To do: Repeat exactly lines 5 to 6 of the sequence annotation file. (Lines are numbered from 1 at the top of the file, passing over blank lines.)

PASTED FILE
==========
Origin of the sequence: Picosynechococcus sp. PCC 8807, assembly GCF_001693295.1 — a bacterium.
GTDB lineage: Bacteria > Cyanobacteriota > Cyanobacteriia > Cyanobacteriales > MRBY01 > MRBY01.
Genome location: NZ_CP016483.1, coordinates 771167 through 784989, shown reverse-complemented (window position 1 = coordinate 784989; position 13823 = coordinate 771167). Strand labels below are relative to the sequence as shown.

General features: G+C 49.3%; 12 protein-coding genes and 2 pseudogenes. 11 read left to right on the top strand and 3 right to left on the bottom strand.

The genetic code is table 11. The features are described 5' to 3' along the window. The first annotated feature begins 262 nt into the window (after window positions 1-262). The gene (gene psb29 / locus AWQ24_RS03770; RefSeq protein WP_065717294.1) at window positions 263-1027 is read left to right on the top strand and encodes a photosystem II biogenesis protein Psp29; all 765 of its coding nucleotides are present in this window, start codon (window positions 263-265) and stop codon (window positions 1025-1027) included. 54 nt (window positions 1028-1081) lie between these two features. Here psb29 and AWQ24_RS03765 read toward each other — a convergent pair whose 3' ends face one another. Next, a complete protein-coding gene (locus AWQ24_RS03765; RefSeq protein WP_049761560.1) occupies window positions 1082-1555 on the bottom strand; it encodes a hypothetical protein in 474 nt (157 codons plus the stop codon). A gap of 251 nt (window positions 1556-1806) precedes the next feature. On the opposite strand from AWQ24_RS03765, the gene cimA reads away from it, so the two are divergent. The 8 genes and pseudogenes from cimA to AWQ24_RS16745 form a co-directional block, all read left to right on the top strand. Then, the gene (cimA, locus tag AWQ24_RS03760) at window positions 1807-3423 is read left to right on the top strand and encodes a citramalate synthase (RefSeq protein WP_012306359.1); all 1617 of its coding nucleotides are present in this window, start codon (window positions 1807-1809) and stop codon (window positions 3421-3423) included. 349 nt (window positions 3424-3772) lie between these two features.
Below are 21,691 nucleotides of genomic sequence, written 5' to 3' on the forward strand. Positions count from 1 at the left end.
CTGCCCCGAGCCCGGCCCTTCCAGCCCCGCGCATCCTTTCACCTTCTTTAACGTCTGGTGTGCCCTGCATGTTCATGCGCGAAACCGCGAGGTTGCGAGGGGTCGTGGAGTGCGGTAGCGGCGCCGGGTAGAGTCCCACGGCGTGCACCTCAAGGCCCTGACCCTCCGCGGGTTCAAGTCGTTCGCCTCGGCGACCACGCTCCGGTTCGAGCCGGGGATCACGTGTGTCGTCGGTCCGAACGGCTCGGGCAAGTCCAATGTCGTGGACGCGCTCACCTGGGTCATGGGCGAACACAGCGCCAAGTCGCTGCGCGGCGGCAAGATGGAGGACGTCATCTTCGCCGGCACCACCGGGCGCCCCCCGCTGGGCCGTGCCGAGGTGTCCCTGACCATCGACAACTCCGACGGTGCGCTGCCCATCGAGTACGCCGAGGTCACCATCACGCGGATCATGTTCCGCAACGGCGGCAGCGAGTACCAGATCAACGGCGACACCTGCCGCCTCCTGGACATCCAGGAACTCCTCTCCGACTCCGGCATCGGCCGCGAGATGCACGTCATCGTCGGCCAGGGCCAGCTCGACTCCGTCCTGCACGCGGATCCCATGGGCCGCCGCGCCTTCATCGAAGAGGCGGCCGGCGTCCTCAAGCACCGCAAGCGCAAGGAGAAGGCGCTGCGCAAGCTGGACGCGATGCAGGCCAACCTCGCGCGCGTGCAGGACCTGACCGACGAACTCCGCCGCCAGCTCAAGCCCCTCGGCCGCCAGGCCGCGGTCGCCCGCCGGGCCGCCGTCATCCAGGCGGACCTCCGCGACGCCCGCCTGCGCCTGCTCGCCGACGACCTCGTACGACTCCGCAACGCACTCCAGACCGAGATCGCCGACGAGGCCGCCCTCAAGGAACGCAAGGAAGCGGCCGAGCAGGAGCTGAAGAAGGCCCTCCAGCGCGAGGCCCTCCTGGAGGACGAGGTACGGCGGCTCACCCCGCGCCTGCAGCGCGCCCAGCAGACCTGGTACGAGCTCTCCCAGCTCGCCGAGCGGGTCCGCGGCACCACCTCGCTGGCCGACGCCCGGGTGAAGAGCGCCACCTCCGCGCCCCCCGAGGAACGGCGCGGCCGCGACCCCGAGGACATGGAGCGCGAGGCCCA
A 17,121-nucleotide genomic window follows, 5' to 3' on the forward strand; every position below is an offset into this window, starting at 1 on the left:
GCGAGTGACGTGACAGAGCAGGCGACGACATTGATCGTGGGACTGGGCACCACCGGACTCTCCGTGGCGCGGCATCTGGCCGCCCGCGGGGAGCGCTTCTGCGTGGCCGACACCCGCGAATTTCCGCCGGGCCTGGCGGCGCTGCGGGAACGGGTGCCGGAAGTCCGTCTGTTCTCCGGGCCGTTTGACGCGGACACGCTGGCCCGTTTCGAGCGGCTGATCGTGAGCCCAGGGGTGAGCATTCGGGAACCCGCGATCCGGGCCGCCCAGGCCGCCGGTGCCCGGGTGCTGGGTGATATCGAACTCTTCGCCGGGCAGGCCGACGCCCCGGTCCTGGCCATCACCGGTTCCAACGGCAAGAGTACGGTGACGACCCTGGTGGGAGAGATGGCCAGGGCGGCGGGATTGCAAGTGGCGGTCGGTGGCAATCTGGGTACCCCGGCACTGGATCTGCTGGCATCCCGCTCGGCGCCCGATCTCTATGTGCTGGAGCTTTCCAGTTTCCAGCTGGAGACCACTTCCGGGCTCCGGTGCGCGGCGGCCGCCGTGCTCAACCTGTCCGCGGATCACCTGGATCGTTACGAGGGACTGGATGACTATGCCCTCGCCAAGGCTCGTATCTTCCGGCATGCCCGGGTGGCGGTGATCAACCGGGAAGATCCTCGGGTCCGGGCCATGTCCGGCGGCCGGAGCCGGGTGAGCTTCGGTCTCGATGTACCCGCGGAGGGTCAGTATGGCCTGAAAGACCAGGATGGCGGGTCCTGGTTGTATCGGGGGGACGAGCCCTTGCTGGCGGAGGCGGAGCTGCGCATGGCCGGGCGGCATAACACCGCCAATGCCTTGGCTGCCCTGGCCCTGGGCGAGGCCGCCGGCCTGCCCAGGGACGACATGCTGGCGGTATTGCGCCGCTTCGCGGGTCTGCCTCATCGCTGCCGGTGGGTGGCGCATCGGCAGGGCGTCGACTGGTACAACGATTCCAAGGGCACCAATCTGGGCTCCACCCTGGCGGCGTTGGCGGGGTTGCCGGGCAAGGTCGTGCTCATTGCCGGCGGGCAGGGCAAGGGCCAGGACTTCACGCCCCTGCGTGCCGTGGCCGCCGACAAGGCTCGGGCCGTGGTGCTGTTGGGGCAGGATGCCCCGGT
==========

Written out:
The genetic code is table 11. The features are described 5' to 3' along the window. The first annotated feature begins 262 nt into the window (after window positions 1-262). The gene (gene psb29 / locus AWQ24_RS03770; RefSeq protein WP_065717294.1) at window positions 263-1027 is read left to right on the top strand and encodes a photosystem II biogenesis protein Psp29; all 765 of its coding nucleotides are present in this window, start codon (window positions 263-265) and stop codon (window positions 1025-1027) included. 54 nt (window positions 1028-1081) lie between these two features. Here psb29 and AWQ24_RS03765 read toward each other — a convergent pair whose 3' ends face one another. Next, a complete protein-coding gene (locus AWQ24_RS03765; RefSeq protein WP_049761560.1) occupies window positions 1082-1555 on the bottom strand; it encodes a hypothetical protein in 474 nt (157 codons plus the stop codon). A gap of 251 nt (window positions 1556-1806) precedes the next feature. On the opposite strand from AWQ24_RS03765, the gene cimA reads away from it, so the two are divergent. The 8 genes and pseudogenes from cimA to AWQ24_RS16745 form a co-directional block, all read left to right on the top strand. Then, the gene (cimA, locus tag AWQ24_RS03760) at window positions 1807-3423 is read left to right on the top strand and encodes a citramalate synthase (RefSeq protein WP_012306359.1); all 1617 of its coding nucleotides are present in this window, start codon (window positions 1807-1809) and stop codon (window positions 3421-3423) included. 349 nt (window positions 3424-3772) lie between these two features.
Below are 21,691 nucleotides of genomic sequence, written 5' to 3' on the forward strand. Positions count from 1 at the left end.